Near-Threshold Computing

The emergence of the Internet of Things (IoT) has brought a lot of attention to the need for extremely low-power design, and this in turn has increased the pressure for voltage reduction. In the past, each new process node shrunk the feature size and lowered the nominal operating voltage. This resulted in a drop in power consumption. However, the situation changed at about 90nm in two ways. ... » read more

Moore Memory Problems

The six-transistor static memory cell (SRAM) has been the mainstay of on-chip memory for several decades and has stood the test of time. Today, many advanced SoCs have 50% of the chip area covered with these memories and so they are critical to continued scaling. “The SRAM being used in modern systems is similar to the SRAM they were using in the 1970s and 1980s,” says Duncan Bremner, ch... » read more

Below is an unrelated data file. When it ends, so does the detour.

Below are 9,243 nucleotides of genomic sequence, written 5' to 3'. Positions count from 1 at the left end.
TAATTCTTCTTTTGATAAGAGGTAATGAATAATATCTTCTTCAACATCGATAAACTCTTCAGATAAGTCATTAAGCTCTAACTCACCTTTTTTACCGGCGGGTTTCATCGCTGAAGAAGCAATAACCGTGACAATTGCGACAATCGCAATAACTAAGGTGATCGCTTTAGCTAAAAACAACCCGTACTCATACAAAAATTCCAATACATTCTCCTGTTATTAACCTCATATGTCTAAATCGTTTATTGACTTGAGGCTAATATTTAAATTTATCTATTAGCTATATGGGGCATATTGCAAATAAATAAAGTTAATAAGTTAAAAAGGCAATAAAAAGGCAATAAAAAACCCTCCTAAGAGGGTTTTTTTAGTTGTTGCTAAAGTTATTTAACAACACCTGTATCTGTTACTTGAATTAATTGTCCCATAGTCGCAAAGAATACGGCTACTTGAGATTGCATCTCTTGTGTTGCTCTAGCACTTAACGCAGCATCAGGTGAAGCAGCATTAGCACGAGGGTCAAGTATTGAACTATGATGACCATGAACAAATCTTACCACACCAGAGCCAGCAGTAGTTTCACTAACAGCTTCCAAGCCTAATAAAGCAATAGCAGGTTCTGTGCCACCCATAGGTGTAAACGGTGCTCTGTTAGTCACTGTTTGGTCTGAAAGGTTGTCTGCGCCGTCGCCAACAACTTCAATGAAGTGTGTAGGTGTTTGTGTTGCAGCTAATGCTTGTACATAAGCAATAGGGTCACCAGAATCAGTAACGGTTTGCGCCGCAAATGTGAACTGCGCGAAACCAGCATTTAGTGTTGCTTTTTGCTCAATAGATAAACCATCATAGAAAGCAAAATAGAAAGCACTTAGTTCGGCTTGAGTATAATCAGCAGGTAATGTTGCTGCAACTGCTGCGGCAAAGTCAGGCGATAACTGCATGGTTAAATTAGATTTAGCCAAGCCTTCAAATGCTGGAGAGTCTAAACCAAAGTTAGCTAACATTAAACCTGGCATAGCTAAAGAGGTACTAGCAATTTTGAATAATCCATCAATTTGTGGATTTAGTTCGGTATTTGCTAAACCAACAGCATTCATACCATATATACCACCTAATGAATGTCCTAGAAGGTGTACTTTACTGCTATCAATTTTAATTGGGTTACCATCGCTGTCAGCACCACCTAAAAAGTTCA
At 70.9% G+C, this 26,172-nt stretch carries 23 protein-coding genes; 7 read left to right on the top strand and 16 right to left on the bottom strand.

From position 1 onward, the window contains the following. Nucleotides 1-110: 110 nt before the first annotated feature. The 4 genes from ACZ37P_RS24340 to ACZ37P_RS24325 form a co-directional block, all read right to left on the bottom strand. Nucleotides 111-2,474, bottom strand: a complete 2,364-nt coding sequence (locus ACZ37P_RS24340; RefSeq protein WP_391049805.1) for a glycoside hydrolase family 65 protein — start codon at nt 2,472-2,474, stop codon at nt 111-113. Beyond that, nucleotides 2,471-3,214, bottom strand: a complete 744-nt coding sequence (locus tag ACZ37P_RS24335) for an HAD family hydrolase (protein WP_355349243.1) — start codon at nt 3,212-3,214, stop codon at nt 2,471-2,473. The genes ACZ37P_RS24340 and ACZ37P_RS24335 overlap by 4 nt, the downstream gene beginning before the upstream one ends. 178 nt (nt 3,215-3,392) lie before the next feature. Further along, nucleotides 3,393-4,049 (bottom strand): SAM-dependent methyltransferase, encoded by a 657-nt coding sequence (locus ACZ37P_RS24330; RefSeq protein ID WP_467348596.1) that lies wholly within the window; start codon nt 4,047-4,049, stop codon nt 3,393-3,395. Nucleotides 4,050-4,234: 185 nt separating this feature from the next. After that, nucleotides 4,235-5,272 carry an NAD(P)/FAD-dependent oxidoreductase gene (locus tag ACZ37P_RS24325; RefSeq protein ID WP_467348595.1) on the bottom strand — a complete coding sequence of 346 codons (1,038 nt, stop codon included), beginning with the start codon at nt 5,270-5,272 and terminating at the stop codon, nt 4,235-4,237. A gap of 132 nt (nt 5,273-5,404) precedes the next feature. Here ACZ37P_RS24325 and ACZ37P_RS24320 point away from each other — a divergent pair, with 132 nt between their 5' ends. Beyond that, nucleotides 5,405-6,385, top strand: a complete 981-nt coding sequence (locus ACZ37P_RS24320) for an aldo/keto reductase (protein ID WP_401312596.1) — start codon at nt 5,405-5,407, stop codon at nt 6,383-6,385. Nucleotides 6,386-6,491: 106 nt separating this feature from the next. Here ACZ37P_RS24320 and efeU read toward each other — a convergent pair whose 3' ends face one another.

sureCore: ULP SRAM

Ultra-low-power technologies are suddenly very much in vogue. While three years ago it was almost impossible to raise venture funding in this space, it has become far easier in the past year as power becomes both a stumbling block and a competitive differentiator in the Internet of Things world. This is particularly true for wearable electronics such as multi-function watches. The ability to... » read more

Scaling The Lowly SRAM

By Mark LaPedus Chipmakers face a multitude of challenges at the 20nm logic node and beyond, including the task of cramming more functions on the same chip without compromising on power and performance. There is one major challenge that is often overlooked in the equation—scaling the lowly static RAM (SRAM). In one key application, SRAM is the component used to make on-chip cache memories... » read more